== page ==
It all seemed possible then,
laying outside watching the stars, when,
the rest of the campus slept,
sharing our deepest secrets and scars–reworking them from impediments to impetuses–
teasing us out.
We were still so young, and we didn’t know as much as we thought,
but we had so many thoughts …
Thoughts about how the world should be,
and how we would be in it.
(You, a politician fighting the good fight, and I, writing your biography.)
We analyzed everything, from conversations with crushes to the constancy of change,
making sense of the little of life we knew.
We repeatedly played the song Gardens and Graves during our nightly charades,
so adeptly describing the urgency of our lives,
the eagerness to matter,
the restlessness of becoming.
How wild we thought it was,
to just be with the stars, and the music, in the middle of the night,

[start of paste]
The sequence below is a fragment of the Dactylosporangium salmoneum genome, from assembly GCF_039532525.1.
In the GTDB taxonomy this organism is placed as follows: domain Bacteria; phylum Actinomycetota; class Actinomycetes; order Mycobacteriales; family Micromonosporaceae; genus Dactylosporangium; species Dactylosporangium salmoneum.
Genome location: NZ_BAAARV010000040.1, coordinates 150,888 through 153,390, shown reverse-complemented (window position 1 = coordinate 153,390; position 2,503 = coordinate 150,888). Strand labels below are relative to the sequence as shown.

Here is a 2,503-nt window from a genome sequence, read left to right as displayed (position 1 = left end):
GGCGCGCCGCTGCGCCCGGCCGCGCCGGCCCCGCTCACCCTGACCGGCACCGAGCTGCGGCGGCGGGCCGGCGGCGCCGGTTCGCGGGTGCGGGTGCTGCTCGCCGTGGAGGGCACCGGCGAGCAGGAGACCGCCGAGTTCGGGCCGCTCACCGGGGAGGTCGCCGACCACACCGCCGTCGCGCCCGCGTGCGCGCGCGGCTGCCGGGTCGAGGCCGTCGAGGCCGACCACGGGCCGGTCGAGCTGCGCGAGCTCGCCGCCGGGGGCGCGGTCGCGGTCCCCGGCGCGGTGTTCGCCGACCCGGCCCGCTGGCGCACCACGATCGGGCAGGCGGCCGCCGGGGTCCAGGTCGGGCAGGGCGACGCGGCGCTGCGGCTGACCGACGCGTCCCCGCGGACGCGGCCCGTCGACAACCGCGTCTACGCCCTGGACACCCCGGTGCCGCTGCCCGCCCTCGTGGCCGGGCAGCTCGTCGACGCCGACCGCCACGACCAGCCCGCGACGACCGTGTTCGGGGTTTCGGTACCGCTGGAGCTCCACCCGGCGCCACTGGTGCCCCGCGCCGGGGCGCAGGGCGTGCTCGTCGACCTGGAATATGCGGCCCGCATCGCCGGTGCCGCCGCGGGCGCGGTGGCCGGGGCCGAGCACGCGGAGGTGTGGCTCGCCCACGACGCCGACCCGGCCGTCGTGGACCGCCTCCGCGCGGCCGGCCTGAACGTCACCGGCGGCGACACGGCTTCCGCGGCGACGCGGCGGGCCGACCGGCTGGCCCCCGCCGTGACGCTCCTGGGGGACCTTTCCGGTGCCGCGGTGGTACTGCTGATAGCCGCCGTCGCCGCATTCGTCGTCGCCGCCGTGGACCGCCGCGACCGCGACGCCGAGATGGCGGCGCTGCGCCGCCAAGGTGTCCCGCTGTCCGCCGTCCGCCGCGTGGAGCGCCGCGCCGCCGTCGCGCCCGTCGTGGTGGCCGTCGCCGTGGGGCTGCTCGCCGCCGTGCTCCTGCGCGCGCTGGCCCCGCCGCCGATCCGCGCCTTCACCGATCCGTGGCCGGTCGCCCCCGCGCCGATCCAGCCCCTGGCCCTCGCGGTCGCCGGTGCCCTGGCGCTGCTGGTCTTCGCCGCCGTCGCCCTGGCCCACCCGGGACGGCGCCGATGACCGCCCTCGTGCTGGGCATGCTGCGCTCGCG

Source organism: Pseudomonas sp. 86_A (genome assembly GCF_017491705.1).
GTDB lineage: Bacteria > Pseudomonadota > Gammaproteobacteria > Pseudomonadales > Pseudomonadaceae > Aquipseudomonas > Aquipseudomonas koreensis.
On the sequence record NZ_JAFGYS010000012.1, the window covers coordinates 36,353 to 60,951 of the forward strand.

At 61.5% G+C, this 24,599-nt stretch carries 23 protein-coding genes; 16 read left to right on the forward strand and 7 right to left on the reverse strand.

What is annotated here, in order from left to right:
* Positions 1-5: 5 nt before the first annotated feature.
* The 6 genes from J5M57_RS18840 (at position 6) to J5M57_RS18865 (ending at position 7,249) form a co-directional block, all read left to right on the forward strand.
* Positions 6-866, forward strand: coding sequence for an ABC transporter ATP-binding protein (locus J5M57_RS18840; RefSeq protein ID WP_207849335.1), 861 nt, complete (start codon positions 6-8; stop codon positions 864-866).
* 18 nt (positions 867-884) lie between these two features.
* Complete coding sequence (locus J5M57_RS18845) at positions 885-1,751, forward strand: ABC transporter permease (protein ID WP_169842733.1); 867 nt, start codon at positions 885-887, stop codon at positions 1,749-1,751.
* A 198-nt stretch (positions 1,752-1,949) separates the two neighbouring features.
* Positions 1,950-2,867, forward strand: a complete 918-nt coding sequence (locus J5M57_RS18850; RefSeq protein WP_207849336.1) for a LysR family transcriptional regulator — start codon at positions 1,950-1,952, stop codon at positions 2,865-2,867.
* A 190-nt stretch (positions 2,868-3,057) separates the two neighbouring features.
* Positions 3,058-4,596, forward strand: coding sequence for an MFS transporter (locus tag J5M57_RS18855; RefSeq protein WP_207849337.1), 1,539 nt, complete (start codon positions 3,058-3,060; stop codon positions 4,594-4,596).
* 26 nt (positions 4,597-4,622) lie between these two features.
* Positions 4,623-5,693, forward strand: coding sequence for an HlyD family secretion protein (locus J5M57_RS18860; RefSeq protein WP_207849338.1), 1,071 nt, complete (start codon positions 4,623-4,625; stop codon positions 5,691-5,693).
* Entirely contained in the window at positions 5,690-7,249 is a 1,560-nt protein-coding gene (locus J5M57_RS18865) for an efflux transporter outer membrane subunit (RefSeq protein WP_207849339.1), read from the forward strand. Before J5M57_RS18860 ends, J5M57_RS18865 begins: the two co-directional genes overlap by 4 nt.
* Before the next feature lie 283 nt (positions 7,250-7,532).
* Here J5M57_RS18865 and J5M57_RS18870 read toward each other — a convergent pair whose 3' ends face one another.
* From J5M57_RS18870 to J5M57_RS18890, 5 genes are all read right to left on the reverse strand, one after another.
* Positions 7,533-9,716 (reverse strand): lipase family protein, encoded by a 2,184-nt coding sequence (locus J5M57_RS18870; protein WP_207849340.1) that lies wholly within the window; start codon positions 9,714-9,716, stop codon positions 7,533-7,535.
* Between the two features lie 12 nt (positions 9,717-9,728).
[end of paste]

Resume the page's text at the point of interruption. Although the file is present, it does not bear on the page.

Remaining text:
to experience such a life.
Life! Opening up right in front of us,
trying to live it because we could,
far removed from our contained childhoods.
One night, we detoured to a tattoo parlor,
just for the hell of it (to say we lived!).
You got a panther, of all things, on your ankle.
It excited us, to be more than who we seemed to be,
You, a tatted man, of all things!
The sheer thrill of it.
I think we got it wrong though, my dear friend,
we didn’t know then, what I see so clearly now:
You never had to be more than who you already were.
You were always amazing,
your life always rippling,
simply by existing.
I choose to suspend you here, in the shadows, looking up at the stars, your soul swirling.
Still possible. Still dreaming. Still alive.